First off: yikes!
Yesterday, I discovered two articles on the New York Times’ website about international buyers in the U.S. Neither feeds into the usual story line about foreign investors coming into the U.S.: that they’re just here to wave their bucks around, buy designers shoes (so cheap!), and eat at the fancy restaurants regular, urban, educated Joe six-figure still usually denies himself.
No, this time, the foreigners also have problems.
One Times story focuses on a British couple trying to buy their “dream” vacation home in Florida. “First, the interest rate on a 30-year mortgage rose from 4.9 percent to 7.9 percent. Then, the required down payment was raised — from 25 percent to 50 percent.” The other story is about higher-end investors, dropping big bucks on the most luxurious properties. While agents in some areas insist that international spending is up, the overall stats don’t usually support that thinking:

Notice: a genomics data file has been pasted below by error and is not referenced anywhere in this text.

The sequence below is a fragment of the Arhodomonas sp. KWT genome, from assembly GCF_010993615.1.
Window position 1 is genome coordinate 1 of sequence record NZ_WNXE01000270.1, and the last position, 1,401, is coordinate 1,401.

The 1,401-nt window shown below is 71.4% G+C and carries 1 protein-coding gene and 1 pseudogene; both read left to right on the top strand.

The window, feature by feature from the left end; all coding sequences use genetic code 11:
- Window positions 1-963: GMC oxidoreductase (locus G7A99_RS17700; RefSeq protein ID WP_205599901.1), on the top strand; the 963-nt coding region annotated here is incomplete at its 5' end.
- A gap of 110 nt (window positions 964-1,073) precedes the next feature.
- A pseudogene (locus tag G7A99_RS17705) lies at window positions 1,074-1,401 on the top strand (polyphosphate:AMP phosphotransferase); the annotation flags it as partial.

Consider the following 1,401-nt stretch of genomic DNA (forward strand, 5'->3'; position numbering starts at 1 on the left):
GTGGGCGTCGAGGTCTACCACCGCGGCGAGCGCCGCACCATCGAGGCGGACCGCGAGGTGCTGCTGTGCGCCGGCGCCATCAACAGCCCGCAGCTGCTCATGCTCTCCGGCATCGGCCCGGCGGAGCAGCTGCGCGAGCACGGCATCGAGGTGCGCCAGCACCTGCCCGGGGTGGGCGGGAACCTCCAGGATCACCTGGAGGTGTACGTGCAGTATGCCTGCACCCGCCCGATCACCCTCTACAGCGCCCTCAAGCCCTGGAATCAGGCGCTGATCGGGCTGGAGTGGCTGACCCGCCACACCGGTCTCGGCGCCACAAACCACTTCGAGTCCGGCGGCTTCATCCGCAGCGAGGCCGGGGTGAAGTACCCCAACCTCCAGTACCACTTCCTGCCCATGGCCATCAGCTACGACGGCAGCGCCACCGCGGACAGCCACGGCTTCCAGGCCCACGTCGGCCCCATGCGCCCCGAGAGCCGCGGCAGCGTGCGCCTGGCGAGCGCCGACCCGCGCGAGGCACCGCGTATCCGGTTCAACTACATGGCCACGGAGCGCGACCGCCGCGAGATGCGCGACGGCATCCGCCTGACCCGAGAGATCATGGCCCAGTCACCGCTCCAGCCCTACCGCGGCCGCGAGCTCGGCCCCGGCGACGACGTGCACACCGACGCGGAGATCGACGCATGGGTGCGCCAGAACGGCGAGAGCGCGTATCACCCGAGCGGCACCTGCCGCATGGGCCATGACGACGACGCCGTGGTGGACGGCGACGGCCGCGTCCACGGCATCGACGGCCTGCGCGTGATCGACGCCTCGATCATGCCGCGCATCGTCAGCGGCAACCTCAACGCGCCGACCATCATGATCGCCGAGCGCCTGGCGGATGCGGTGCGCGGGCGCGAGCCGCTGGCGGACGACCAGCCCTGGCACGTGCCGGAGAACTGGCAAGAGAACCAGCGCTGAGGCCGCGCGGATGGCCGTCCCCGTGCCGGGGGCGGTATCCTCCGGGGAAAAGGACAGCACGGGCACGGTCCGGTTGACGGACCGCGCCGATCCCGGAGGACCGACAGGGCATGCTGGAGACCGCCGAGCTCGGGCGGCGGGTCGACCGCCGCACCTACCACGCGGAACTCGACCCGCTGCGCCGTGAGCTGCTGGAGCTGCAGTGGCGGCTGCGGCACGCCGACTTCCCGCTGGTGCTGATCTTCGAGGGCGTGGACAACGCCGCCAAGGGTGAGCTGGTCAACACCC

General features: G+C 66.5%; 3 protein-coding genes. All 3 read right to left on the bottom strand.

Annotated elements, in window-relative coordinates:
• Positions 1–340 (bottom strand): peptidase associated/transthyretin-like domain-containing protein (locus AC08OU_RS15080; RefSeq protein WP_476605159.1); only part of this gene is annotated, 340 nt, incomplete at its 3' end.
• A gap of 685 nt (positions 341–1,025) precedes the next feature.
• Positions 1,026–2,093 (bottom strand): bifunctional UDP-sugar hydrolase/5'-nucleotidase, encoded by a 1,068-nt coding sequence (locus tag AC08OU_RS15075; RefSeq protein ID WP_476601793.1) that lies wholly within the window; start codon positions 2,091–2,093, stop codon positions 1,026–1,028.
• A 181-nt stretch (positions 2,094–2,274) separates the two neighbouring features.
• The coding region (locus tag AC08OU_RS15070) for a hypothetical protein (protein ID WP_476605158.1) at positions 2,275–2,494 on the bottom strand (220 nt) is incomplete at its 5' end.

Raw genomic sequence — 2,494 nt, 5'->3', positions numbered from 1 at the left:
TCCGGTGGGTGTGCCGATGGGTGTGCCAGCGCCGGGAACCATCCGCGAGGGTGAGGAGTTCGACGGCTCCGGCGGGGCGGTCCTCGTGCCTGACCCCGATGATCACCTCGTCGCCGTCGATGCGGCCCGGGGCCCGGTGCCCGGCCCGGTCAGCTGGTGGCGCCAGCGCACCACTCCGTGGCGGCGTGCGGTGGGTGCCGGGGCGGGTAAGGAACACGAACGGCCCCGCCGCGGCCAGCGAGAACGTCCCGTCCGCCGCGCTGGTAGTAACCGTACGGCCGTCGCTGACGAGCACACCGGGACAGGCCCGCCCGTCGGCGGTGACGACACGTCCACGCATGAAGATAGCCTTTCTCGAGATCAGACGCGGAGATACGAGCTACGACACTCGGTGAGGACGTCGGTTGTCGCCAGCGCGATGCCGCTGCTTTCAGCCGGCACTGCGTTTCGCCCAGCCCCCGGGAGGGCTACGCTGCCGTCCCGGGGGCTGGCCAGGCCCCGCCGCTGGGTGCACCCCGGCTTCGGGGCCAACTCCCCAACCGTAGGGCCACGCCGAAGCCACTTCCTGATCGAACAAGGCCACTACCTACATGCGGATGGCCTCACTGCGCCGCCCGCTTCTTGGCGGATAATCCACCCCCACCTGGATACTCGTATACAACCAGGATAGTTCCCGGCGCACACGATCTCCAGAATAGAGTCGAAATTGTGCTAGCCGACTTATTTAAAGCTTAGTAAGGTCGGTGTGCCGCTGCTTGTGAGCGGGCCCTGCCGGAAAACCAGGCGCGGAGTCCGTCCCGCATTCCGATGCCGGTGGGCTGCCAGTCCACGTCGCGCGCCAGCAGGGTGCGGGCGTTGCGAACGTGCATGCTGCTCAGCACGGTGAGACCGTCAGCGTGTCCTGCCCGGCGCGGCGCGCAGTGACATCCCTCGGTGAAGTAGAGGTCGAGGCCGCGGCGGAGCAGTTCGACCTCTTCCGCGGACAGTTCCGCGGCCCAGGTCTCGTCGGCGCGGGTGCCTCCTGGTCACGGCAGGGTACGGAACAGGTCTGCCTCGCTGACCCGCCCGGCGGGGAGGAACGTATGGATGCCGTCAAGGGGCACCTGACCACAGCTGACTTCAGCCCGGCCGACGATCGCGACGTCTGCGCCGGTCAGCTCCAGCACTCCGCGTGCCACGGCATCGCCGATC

Earlier this year a study by the National Association of Realtors found the number of agents who sold a home to an international buyer actually decreased in the last year, from 18 percent to 13.3 percent.
And the dollar has strengthened in the last six months, diminishing the so-called “currency exchange discount” that helped make U.S. property a bargain for many foreign buyers. The euro was worth $1.60 in July; it has been about $1.29 recently. The British pound has dropped from $2.10 in November 2007 to around $1.59.
“The dollar has gotten stronger and that makes the investment appeal that much weaker,” said Melissa Cohn, president of Manhattan Mortgage Company.
Ms. Cohn says the number of international buyers in New York City has dropped by 50 percent in the last six months.